Snails rode over birds to cross continents?
Like humans use aeroplanes for flying, snails may have ridden over shorebirds or stuck to their legs to cross Central America twice in the past million years, said scientists.
Washington: Like humans use aeroplanes for flying, snails may have ridden over shorebirds or stuck to their legs to cross Central America twice in the past million years, said scientists.
"Just as people use airplanes to fly overseas, marine snails may have used birds to fly over land," said Mark Torchin, a staff scientist at the Smithsonian Tropical Research Institute.
The idea goes back to Charles Darwin, who speculated that migratory birds could transport snails to distant places.
Sometimes such events trigger devastating biological invasions -- introducing new diseases, wiping out resident species or causing economic damage to food crops, according to a Smithsonian statement.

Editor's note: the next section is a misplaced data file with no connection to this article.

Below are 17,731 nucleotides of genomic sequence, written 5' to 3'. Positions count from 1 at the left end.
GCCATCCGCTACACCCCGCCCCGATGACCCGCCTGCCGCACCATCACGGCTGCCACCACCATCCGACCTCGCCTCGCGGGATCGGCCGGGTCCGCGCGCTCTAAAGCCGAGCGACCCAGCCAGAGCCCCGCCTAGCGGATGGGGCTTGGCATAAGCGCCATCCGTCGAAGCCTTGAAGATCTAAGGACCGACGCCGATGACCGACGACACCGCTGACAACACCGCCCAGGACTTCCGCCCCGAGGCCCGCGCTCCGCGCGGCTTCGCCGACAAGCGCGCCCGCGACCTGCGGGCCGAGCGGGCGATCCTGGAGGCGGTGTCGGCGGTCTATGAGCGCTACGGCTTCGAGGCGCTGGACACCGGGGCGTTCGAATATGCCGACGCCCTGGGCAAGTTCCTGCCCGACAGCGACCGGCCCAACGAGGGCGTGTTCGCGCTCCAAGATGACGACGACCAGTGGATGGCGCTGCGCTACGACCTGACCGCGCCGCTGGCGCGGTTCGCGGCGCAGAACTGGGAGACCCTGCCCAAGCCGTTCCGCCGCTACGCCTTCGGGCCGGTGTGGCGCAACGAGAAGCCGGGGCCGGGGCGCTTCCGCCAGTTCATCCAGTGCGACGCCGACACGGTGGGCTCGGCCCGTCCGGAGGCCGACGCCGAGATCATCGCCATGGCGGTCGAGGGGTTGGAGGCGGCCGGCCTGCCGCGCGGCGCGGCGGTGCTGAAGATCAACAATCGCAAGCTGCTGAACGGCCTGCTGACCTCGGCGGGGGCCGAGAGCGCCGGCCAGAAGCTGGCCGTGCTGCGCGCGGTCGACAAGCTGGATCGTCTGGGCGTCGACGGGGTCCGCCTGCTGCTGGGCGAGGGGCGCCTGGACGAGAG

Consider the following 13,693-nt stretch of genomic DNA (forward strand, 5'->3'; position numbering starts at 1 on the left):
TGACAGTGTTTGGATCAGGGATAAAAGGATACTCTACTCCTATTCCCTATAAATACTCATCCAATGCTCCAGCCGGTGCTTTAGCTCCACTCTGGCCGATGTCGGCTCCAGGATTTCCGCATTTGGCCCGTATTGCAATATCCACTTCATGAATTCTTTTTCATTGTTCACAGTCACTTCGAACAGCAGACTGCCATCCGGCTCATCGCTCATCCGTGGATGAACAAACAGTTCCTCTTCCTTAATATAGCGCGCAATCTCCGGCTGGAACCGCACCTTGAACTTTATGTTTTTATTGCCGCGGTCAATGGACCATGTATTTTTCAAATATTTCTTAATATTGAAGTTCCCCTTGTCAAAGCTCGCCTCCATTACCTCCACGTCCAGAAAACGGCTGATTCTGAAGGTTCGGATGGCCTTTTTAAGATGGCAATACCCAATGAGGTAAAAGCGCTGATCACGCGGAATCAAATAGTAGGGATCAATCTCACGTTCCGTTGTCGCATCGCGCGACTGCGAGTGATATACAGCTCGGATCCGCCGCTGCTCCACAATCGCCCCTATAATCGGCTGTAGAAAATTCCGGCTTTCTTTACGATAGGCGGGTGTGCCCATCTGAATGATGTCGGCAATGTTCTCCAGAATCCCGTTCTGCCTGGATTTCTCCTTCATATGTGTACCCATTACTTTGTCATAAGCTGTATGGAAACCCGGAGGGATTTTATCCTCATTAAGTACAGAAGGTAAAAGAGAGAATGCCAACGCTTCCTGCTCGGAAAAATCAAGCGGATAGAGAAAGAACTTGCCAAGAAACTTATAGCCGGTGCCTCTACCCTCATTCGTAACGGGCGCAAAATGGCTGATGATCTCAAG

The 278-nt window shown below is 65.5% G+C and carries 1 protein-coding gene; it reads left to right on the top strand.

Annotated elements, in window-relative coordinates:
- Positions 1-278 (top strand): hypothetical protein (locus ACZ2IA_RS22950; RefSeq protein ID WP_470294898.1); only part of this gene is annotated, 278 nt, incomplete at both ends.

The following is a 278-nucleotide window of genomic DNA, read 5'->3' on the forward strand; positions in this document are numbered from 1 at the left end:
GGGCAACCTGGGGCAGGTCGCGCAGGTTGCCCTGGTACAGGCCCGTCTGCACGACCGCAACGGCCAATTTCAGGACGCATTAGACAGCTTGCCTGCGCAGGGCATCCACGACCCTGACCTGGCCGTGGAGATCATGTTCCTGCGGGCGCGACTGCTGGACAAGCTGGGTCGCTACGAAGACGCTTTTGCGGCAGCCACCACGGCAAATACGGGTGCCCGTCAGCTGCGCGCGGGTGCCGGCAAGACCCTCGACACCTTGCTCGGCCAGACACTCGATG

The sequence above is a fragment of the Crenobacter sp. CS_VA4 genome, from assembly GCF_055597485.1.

"There`s also a big difference between one or two individuals ending up in a new place, and a really successful invasion, in which several animals survive, reproduce and establish new populations," added Torchin, the journal Proceedings of the Royal Society: B reports.
"Not only snails, but many...organisms may be able to `fly` with birds," said study co-author Osamu Miura, assistant professor at Japan`s Kochi University and former post-doctoral fellow at the Smithsonian Institute.
In 1940, George Gaylord Simpson, who studied natural history recorded in fossils, coined the term "sweepstakes dispersal" to describe the unlikely events in which animals cross over a barrier resulting in major consequences for diversity of life.